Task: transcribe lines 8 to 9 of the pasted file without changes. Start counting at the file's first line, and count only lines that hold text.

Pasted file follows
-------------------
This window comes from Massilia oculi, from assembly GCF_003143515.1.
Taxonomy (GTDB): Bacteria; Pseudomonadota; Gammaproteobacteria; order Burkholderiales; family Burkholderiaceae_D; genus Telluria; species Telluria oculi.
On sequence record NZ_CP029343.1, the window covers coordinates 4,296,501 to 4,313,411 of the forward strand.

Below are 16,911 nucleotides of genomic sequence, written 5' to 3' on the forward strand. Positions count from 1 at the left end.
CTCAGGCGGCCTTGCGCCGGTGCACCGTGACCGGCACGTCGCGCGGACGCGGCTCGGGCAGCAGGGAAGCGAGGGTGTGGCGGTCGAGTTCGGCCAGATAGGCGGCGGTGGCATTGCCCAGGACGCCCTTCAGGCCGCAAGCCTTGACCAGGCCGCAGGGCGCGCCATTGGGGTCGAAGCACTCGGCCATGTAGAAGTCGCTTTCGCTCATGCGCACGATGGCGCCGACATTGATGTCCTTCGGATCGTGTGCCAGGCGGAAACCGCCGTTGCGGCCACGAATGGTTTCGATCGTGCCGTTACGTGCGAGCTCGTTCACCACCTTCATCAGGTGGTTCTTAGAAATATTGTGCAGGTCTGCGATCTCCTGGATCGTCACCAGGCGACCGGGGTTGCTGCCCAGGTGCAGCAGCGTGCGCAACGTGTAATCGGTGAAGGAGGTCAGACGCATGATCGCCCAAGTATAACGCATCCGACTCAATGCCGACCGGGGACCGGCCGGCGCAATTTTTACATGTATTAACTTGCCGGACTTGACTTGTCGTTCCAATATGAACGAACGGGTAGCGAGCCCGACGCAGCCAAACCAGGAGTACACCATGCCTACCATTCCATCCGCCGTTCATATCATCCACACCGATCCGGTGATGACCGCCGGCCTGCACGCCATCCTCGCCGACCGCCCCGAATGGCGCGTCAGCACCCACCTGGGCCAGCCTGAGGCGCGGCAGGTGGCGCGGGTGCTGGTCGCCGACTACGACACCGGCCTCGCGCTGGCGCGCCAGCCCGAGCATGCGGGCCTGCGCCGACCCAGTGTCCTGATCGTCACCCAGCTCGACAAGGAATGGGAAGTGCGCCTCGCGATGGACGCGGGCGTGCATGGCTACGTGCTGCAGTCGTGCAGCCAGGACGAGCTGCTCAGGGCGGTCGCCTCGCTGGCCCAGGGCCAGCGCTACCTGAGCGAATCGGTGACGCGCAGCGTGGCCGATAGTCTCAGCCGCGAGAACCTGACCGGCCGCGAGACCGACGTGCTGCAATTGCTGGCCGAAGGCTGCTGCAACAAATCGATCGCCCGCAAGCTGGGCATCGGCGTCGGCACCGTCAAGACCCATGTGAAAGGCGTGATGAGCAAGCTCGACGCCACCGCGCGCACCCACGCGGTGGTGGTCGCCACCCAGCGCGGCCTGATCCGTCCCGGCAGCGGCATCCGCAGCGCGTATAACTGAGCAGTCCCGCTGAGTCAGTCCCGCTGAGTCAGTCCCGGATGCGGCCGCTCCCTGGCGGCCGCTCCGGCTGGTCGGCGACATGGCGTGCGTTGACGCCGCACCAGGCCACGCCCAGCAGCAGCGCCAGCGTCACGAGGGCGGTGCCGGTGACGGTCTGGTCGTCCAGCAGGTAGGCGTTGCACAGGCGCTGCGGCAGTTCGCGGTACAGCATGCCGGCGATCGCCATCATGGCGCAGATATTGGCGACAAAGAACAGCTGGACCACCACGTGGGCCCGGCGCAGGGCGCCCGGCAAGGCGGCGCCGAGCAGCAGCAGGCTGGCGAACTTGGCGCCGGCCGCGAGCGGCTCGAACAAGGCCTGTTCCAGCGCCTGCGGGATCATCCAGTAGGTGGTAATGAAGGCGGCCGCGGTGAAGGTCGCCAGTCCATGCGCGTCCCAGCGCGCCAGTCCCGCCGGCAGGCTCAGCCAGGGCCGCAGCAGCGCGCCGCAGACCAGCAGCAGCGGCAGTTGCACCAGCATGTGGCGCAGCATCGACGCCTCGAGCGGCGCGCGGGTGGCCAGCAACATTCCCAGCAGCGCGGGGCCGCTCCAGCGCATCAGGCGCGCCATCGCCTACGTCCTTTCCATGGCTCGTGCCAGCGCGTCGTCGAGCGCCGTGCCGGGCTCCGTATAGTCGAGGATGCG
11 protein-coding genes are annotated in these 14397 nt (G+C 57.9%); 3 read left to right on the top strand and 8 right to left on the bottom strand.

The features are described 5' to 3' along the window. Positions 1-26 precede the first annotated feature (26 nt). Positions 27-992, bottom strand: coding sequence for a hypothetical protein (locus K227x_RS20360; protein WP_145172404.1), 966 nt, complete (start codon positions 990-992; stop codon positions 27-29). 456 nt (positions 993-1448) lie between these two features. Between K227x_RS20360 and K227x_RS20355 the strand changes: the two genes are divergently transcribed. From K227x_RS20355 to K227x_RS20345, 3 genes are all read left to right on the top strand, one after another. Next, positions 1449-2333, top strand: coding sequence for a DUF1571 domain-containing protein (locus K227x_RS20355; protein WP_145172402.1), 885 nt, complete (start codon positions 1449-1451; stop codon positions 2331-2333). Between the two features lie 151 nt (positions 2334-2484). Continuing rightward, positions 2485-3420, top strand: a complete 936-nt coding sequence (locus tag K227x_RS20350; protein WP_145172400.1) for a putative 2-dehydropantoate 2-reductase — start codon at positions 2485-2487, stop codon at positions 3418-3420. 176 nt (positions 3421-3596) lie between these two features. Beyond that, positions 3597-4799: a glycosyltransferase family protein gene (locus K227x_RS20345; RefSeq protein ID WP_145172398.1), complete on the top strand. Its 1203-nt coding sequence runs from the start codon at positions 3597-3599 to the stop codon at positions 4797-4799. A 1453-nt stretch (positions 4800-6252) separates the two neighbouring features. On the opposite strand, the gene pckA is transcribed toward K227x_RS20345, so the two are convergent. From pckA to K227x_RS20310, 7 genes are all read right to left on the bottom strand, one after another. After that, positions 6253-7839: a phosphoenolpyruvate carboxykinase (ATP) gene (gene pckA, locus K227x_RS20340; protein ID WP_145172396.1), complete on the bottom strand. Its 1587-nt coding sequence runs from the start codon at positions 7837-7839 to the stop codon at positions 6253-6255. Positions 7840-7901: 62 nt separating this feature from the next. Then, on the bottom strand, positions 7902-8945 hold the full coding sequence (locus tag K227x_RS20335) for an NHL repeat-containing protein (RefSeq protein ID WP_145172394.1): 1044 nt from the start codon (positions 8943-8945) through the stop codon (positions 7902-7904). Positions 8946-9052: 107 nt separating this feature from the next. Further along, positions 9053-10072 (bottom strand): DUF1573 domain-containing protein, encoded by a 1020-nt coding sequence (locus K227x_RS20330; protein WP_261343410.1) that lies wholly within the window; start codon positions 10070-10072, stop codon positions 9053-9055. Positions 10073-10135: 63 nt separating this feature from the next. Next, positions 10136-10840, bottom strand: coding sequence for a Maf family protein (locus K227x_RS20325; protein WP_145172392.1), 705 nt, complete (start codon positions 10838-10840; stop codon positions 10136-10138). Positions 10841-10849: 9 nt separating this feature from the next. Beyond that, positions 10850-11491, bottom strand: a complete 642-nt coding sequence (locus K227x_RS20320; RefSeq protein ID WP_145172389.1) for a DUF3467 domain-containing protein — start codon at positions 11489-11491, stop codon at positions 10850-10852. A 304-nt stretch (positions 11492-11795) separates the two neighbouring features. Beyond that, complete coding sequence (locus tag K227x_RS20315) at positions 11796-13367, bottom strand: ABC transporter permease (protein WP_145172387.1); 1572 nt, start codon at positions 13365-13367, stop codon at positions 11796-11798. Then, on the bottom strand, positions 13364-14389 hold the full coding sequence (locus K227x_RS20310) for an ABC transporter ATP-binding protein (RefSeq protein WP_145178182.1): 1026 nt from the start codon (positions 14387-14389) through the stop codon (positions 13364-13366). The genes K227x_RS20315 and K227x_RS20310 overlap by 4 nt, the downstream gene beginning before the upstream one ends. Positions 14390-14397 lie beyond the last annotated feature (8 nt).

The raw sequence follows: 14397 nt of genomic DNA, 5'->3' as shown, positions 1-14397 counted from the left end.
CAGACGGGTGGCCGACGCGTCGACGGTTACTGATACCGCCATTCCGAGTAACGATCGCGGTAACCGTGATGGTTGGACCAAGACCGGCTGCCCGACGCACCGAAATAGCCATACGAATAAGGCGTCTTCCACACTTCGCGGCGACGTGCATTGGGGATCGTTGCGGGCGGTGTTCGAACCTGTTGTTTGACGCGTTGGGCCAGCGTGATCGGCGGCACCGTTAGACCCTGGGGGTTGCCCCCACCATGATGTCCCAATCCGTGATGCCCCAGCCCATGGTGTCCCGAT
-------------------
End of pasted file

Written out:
The raw sequence follows: 14397 nt of genomic DNA, 5'->3' as shown, positions 1-14397 counted from the left end.
CAGACGGGTGGCCGACGCGTCGACGGTTACTGATACCGCCATTCCGAGTAACGATCGCGGTAACCGTGATGGTTGGACCAAGACCGGCTGCCCGACGCACCGAAATAGCCATACGAATAAGGCGTCTTCCACACTTCGCGGCGACGTGCATTGGGGATCGTTGCGGGCGGTGTTCGAACCTGTTGTTTGACGCGTTGGGCCAGCGTGATCGGCGGCACCGTTAGACCCTGGGGGTTGCCCCCACCATGATGTCCCAATCCGTGATGCCCCAGCCCATGGTGTCCCGAT